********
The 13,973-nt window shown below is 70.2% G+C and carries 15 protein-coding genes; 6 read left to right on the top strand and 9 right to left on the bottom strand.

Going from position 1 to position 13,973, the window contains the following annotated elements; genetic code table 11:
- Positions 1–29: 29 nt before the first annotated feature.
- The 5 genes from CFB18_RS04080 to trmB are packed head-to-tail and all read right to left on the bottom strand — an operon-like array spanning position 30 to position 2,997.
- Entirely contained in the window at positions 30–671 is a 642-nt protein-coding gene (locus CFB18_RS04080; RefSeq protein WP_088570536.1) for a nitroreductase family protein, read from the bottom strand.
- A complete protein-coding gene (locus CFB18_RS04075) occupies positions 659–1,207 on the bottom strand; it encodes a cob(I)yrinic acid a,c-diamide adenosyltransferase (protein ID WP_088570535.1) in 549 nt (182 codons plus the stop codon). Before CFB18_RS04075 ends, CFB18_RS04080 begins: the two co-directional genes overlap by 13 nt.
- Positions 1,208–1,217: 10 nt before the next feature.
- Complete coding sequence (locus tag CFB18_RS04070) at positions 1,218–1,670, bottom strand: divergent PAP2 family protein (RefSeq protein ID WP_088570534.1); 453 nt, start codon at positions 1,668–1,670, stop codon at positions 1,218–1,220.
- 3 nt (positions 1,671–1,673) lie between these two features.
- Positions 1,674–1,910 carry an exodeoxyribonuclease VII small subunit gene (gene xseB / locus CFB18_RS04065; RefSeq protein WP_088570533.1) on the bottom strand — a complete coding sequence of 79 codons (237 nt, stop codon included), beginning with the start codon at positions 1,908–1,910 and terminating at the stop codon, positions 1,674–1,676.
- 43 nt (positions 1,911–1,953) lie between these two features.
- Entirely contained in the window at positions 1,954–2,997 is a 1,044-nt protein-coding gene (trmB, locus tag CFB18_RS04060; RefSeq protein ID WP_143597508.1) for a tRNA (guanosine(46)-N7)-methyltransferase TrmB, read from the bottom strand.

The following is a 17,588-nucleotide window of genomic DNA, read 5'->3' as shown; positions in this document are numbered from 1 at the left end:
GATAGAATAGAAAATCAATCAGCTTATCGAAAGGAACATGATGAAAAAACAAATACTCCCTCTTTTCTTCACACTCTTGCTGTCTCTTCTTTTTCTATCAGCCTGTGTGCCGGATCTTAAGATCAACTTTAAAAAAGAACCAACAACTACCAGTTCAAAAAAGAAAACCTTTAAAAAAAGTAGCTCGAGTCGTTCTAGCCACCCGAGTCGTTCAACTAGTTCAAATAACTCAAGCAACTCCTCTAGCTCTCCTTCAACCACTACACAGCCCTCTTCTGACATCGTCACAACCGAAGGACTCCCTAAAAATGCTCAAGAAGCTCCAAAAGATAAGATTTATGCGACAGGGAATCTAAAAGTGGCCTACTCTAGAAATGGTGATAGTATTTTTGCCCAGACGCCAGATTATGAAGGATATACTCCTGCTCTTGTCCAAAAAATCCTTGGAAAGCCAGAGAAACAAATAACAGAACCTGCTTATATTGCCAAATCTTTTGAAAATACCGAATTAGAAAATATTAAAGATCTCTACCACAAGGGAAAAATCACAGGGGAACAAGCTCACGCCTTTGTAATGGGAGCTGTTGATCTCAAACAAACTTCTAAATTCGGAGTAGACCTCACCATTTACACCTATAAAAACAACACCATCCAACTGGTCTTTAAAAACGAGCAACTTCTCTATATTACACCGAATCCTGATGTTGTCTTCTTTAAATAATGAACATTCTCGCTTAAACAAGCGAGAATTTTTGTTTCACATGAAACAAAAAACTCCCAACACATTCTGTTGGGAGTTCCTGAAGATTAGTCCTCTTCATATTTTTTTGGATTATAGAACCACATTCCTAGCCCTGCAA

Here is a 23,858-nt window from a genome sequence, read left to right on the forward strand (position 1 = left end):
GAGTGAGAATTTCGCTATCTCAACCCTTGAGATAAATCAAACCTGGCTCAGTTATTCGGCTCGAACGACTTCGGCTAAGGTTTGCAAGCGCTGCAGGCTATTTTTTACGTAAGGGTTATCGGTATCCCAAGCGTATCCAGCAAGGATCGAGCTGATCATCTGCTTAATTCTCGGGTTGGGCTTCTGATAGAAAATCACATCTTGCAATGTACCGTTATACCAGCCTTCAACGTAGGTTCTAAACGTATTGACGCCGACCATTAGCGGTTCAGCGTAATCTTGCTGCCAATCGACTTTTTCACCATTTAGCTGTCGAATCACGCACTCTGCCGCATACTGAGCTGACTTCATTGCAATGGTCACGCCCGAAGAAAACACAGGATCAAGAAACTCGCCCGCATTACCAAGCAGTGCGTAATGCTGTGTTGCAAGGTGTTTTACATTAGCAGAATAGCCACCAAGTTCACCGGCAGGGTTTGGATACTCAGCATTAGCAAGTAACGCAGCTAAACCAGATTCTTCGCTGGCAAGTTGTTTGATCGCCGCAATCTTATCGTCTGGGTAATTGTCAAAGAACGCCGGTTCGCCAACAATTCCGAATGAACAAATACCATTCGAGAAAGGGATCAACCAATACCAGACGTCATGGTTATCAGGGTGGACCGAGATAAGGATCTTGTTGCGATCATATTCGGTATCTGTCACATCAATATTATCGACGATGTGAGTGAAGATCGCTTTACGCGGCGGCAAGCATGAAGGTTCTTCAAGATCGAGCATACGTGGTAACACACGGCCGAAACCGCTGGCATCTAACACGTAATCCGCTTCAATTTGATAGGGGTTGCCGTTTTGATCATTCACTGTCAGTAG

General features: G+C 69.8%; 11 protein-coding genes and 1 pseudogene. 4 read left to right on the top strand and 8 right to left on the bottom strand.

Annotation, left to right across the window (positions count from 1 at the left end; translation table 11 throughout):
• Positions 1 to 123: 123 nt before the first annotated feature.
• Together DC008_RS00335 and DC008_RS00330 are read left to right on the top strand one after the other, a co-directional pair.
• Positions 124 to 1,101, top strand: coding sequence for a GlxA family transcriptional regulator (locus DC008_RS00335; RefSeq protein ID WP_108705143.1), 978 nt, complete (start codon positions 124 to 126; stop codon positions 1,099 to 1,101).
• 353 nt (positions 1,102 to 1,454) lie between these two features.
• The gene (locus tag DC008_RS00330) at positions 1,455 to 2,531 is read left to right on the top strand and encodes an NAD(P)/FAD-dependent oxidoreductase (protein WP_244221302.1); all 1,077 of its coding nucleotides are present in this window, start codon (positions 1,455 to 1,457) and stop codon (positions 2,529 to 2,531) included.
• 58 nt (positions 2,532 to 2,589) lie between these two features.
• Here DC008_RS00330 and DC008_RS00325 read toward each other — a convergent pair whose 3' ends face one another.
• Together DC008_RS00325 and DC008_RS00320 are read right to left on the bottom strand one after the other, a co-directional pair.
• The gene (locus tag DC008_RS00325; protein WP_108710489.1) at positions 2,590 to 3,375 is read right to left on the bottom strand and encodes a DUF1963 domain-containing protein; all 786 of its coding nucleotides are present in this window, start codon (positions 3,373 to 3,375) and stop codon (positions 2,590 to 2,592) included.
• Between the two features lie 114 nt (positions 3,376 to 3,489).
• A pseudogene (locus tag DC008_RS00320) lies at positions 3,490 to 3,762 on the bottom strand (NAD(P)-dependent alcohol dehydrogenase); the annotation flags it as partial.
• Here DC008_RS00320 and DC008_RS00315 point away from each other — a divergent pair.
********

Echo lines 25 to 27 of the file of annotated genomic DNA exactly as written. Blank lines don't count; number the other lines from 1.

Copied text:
• Here DC008_RS00330 and DC008_RS00325 read toward each other — a convergent pair whose 3' ends face one another.
• Together DC008_RS00325 and DC008_RS00320 are read right to left on the bottom strand one after the other, a co-directional pair.
• The gene (locus tag DC008_RS00325; protein WP_108710489.1) at positions 2,590 to 3,375 is read right to left on the bottom strand and encodes a DUF1963 domain-containing protein; all 786 of its coding nucleotides are present in this window, start codon (positions 3,373 to 3,375) and stop codon (positions 2,590 to 2,592) included.